Those women also suffer from anxiety, anger, guilt, grief and panic (Beck, 2006; Allen, 1998). This experience left women to struggle with nightmares and flashback even years after birth due to dysfunctional coping strategies (Elmir et al., 2010; Simpson &Catling, 2015; Fenech &Thomson, 2014). Traumatic childbirth leads women to experience feeling of loss; loss of self, motherhood, and loss of family values. Traumatic childbirth disturbed the women’s relationships with her partner and her child, such as loss of sexual desire and intimacy, and impaired mother –infant attachment (Elmir et al., 2010; Fenech &Thomson, 2014). Subsequent pregnancies were affected by the experience of traumatic childbirth as those women developed secondary tocophopia or fear of childbirth, which was associated with women decision not to have any subsequent pregnancy or request caesarean section for subsequent births (Elmir et al.,
In different studies such as Elsevier Editorial System (tm) for Midwifery Manuscript Draft by Rhonda Joy Boorman has shown that recent research in Australia found that 45.5% of women birthing are seemingly to report childbearing as traumatic (Alcorn et al., 2010), resulting in a projected 135,000 Australian women annually self-rating parturition as traumatic. Experiencing a traumatic birth could negatively impact on a woman's emotional
Women often feel unprepared for the degree of perineal pain that they experience postnatally and its impact on activities of daily living, reporting feelings of isolation and lack of support throughout the postnatal period (Herron-Marx, Williams and Hicks, 2007a), therefore, encompassing community and hospital based midwifery care. Enduring perineal pain has long-term implications including depression (Pairman et al., 2011), with evidence supporting that the delivery of postnatal care is too short, as some women experience pain up until three months postnatally suffering in silence as there is no appropriate professional input (Whapples, 2014).
Seven Randomised controlled trials (RCTs) and quasi-randomised trials from OK, Australia and Sweden comparing postnatal debriefing interventions with standard postnatal care were included. The intervention consisted of at least one debriefing intervention session, which had the purpose of allowing women to describe their experience and to normalise their emotional reaction to that experience. No difference between standard postnatal care with debriefing and otherwise was noted within three months postpartum or at three to six months postpartum. The authors concluded that there is no evidence to support either any effect of psychological debriefing for the prevention of psychological trauma in women following childbirth. (Bastos, Furuta,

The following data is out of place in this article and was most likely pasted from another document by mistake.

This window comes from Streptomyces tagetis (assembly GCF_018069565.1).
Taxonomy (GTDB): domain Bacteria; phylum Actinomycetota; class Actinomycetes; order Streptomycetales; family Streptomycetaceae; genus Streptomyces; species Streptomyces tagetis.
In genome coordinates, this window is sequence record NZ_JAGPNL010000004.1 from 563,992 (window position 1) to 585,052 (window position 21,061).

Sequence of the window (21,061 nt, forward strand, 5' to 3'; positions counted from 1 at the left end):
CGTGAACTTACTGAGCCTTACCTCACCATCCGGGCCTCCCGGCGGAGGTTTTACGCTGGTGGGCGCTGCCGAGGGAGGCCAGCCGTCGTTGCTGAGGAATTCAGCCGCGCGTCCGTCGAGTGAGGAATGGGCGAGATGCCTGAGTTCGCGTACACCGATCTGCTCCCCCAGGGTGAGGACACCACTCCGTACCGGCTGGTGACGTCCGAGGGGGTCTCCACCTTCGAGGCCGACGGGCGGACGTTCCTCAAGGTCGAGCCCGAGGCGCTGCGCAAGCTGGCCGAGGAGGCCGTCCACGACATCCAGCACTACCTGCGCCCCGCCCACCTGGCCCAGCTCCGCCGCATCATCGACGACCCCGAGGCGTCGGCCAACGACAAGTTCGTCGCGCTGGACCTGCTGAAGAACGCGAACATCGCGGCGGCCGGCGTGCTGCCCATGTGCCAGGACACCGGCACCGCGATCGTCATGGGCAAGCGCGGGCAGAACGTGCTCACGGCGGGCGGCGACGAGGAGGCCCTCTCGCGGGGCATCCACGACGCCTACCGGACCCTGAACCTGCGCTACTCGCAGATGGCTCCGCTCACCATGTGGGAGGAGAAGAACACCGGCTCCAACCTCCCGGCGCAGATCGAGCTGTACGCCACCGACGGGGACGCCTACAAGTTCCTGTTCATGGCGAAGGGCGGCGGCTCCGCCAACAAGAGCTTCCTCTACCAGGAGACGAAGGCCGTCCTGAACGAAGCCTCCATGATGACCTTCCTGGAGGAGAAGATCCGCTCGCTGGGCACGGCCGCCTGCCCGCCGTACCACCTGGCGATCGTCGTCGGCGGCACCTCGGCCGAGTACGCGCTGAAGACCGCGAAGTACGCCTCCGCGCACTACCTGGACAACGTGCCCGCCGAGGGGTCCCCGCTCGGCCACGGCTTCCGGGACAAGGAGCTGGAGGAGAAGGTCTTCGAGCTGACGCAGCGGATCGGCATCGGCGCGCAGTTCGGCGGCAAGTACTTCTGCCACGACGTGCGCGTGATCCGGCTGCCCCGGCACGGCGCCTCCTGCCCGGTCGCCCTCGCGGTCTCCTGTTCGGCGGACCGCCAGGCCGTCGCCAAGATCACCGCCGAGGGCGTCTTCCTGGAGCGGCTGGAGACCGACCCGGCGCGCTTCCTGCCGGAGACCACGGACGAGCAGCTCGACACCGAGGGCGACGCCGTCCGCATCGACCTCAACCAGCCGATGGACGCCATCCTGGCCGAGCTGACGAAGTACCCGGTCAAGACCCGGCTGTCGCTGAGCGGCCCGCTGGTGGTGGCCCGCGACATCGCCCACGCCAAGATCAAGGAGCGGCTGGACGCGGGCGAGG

Historically perinatal loss such as stillborn is rarely a topic of discussion. (Avelin, Erlandsson, Hildingsson, & Rådestad, 2011). Stillborn loss was not viewed as an problem, and was expected for mothers to forget about the baby, and have another one, while siblings were told to forget about the baby and not talk about the loss (Avelin et al., 2011). Perinatal loss responses can be vary widely as it covers variety of loss from pregnancy to birth within a few weeks, but most often it is an unexpected loss for many families who typically do not know what to do, what to expect and how to handle grief (O’leary & Warland, 2013). Furthermore, there is very little information on Stillbirth experiences especially about men who lose their child(Bonnette & Broom, 2012). Experiencing the loss of a child can be very difficult and often complicate grief which can affect parents social well being (Kersting & Wagner, 2012). In pregnancies that follows a loss such as perinatal loss, it has been found that parents experience high levels of psychological distress, anxiety, depression and post-traumatic stress. (O’leary & Warland, 2013; Kersting & Wagner, 2012)